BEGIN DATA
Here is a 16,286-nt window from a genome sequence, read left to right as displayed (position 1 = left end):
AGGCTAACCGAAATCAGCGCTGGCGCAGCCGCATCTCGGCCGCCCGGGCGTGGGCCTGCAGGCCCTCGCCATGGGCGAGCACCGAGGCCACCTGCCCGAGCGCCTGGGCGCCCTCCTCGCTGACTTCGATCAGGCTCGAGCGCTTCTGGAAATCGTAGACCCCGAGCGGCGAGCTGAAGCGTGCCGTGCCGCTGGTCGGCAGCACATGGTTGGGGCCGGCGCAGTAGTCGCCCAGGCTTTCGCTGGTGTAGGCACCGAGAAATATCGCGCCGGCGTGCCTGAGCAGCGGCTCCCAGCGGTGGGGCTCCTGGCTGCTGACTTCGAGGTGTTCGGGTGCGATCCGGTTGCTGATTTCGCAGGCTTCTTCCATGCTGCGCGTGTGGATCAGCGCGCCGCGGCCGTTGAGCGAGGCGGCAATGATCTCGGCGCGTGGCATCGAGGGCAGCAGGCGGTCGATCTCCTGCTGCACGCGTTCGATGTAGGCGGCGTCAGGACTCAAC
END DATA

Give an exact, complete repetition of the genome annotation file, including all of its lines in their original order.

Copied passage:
Here is a 16,286-nt window from a genome sequence, read left to right as displayed (position 1 = left end):
AGGCTAACCGAAATCAGCGCTGGCGCAGCCGCATCTCGGCCGCCCGGGCGTGGGCCTGCAGGCCCTCGCCATGGGCGAGCACCGAGGCCACCTGCCCGAGCGCCTGGGCGCCCTCCTCGCTGACTTCGATCAGGCTCGAGCGCTTCTGGAAATCGTAGACCCCGAGCGGCGAGCTGAAGCGTGCCGTGCCGCTGGTCGGCAGCACATGGTTGGGGCCGGCGCAGTAGTCGCCCAGGCTTTCGCTGGTGTAGGCACCGAGAAATATCGCGCCGGCGTGCCTGAGCAGCGGCTCCCAGCGGTGGGGCTCCTGGCTGCTGACTTCGAGGTGTTCGGGTGCGATCCGGTTGCTGATTTCGCAGGCTTCTTCCATGCTGCGCGTGTGGATCAGCGCGCCGCGGCCGTTGAGCGAGGCGGCAATGATCTCGGCGCGTGGCATCGAGGGCAGCAGGCGGTCGATCTCCTGCTGCACGCGTTCGATGTAGGCGGCGTCAGGACTCAAC